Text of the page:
By inverse analysis, the concept, functionally gradient, is introduced into thick-walled lining to improve the supporting performance. Theoretical results show that for two linings with the same sizes, an ideal functionally graded lining (IFGL) has higher elastic ultimate bearing capacity than a traditional single-layered lining (TSL). But the IFGL model requires that the Young’s modulus should be a continuously monotonically increasing function in the radial direction, which, obviously, cannot be achieved currently for the concrete materials. In order to apply this idea to real lining, we use a simplest multilayered lining, a double-layered functionally graded lining (DFGL), as an approximate simulation of the IFGL. Then, we carried out elastoplastic analysis on IDFL and DFGL and model test on DFGL to assess the support performance. Results of elastoplastic analysis show that the elastic ultimate bearing capacities of both the IDFL and DFGL are higher than the traditional single-layered lining. Model tests also verify the conclusion.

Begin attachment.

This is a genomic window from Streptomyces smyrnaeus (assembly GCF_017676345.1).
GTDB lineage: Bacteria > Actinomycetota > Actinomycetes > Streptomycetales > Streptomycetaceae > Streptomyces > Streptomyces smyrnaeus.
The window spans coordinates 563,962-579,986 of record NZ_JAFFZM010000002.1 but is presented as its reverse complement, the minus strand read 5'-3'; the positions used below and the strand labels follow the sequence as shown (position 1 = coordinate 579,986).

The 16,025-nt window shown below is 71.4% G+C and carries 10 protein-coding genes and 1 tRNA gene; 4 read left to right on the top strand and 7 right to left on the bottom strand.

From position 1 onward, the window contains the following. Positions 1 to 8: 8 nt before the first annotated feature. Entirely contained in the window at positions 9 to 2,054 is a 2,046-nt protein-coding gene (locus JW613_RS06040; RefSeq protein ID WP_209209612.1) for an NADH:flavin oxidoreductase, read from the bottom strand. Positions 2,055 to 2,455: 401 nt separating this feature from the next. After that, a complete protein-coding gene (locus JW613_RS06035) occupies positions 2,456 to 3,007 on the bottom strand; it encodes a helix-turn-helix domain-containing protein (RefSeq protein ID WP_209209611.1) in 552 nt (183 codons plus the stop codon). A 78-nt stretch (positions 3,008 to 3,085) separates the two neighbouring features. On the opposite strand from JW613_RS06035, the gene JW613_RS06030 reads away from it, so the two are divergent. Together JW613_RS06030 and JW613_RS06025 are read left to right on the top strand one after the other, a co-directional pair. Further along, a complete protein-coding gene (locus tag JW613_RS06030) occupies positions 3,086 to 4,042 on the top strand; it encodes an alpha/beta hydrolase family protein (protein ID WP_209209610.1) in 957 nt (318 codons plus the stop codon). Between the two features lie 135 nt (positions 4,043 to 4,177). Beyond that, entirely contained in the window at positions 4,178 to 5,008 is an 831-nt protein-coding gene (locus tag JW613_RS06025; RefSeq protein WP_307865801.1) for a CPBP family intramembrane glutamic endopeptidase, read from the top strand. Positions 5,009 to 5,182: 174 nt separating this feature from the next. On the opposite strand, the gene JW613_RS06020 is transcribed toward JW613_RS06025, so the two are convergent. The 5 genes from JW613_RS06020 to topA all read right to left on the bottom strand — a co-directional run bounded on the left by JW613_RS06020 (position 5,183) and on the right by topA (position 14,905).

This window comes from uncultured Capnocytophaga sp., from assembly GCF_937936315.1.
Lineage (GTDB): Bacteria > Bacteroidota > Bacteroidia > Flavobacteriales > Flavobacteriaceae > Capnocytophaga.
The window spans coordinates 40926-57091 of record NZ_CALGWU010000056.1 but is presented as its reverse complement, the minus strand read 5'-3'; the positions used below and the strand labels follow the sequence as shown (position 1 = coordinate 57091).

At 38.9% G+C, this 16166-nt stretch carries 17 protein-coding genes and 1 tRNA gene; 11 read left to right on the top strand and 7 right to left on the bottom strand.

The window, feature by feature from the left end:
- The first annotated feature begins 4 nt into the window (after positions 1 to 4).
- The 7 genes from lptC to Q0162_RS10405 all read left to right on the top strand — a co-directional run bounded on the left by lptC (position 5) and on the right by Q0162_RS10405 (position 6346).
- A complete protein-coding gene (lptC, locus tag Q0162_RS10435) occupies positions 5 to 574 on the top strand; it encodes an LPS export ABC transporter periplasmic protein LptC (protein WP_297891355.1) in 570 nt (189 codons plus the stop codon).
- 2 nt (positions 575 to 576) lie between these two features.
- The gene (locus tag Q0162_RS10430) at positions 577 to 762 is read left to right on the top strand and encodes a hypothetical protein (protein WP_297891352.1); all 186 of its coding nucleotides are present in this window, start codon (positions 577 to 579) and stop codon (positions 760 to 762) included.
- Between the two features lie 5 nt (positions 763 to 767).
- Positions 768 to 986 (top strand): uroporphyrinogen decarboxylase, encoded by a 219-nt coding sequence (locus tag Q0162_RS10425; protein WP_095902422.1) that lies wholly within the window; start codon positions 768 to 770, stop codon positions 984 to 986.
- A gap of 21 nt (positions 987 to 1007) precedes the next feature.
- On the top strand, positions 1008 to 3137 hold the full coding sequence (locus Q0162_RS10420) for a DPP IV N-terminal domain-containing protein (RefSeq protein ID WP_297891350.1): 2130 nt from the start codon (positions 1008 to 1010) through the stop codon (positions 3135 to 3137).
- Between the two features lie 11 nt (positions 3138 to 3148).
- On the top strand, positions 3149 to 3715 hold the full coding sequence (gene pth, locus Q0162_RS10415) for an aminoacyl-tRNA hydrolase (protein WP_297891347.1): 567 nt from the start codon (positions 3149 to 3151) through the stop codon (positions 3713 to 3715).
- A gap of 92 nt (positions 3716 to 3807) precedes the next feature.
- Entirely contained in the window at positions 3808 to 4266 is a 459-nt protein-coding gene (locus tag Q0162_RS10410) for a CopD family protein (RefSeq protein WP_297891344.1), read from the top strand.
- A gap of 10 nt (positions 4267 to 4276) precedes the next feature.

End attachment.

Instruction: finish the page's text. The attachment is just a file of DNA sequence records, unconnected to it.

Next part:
Part of the book: Sustainable Construction and Building Materials